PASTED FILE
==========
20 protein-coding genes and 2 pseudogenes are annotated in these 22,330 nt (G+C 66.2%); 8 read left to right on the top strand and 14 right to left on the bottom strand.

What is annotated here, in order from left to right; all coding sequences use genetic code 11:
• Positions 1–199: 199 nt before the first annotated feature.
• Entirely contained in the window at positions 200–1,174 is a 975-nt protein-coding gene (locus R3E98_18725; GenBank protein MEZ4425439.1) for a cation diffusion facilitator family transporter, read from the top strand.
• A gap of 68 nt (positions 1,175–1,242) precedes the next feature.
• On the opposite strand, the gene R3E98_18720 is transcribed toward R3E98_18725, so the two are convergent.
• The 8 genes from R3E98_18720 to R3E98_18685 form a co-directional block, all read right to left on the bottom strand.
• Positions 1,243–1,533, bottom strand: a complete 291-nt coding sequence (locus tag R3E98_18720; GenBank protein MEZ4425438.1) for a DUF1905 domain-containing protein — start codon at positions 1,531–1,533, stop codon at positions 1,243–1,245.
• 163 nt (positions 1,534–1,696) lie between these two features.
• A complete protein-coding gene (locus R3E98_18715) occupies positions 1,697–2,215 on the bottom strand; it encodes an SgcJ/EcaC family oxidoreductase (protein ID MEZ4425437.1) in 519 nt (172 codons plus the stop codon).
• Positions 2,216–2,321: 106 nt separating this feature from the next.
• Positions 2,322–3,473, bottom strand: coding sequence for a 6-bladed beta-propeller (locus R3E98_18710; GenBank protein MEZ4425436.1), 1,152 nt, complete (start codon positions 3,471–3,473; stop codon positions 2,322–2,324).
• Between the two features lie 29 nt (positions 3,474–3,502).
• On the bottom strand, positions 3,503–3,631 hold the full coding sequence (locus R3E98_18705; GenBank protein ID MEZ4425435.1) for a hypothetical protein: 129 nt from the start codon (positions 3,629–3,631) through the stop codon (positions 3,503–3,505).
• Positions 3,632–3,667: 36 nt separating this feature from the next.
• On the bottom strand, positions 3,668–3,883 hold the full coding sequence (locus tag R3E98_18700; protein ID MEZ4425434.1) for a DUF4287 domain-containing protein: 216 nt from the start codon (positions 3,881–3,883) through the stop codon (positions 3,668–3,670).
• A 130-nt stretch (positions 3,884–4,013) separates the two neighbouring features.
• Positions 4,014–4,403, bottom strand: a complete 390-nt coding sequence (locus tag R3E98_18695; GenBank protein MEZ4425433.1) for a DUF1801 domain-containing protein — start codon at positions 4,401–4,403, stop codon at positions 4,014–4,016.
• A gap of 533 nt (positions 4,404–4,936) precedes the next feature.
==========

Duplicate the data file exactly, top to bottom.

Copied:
20 protein-coding genes and 2 pseudogenes are annotated in these 22,330 nt (G+C 66.2%); 8 read left to right on the top strand and 14 right to left on the bottom strand.

What is annotated here, in order from left to right; all coding sequences use genetic code 11:
• Positions 1–199: 199 nt before the first annotated feature.
• Entirely contained in the window at positions 200–1,174 is a 975-nt protein-coding gene (locus R3E98_18725; GenBank protein MEZ4425439.1) for a cation diffusion facilitator family transporter, read from the top strand.
• A gap of 68 nt (positions 1,175–1,242) precedes the next feature.
• On the opposite strand, the gene R3E98_18720 is transcribed toward R3E98_18725, so the two are convergent.
• The 8 genes from R3E98_18720 to R3E98_18685 form a co-directional block, all read right to left on the bottom strand.
• Positions 1,243–1,533, bottom strand: a complete 291-nt coding sequence (locus tag R3E98_18720; GenBank protein MEZ4425438.1) for a DUF1905 domain-containing protein — start codon at positions 1,531–1,533, stop codon at positions 1,243–1,245.
• 163 nt (positions 1,534–1,696) lie between these two features.
• A complete protein-coding gene (locus R3E98_18715) occupies positions 1,697–2,215 on the bottom strand; it encodes an SgcJ/EcaC family oxidoreductase (protein ID MEZ4425437.1) in 519 nt (172 codons plus the stop codon).
• Positions 2,216–2,321: 106 nt separating this feature from the next.
• Positions 2,322–3,473, bottom strand: coding sequence for a 6-bladed beta-propeller (locus R3E98_18710; GenBank protein MEZ4425436.1), 1,152 nt, complete (start codon positions 3,471–3,473; stop codon positions 2,322–2,324).
• Between the two features lie 29 nt (positions 3,474–3,502).
• On the bottom strand, positions 3,503–3,631 hold the full coding sequence (locus R3E98_18705; GenBank protein ID MEZ4425435.1) for a hypothetical protein: 129 nt from the start codon (positions 3,629–3,631) through the stop codon (positions 3,503–3,505).
• Positions 3,632–3,667: 36 nt separating this feature from the next.
• On the bottom strand, positions 3,668–3,883 hold the full coding sequence (locus tag R3E98_18700; protein ID MEZ4425434.1) for a DUF4287 domain-containing protein: 216 nt from the start codon (positions 3,881–3,883) through the stop codon (positions 3,668–3,670).
• A 130-nt stretch (positions 3,884–4,013) separates the two neighbouring features.
• Positions 4,014–4,403, bottom strand: a complete 390-nt coding sequence (locus tag R3E98_18695; GenBank protein MEZ4425433.1) for a DUF1801 domain-containing protein — start codon at positions 4,401–4,403, stop codon at positions 4,014–4,016.
• A gap of 533 nt (positions 4,404–4,936) precedes the next feature.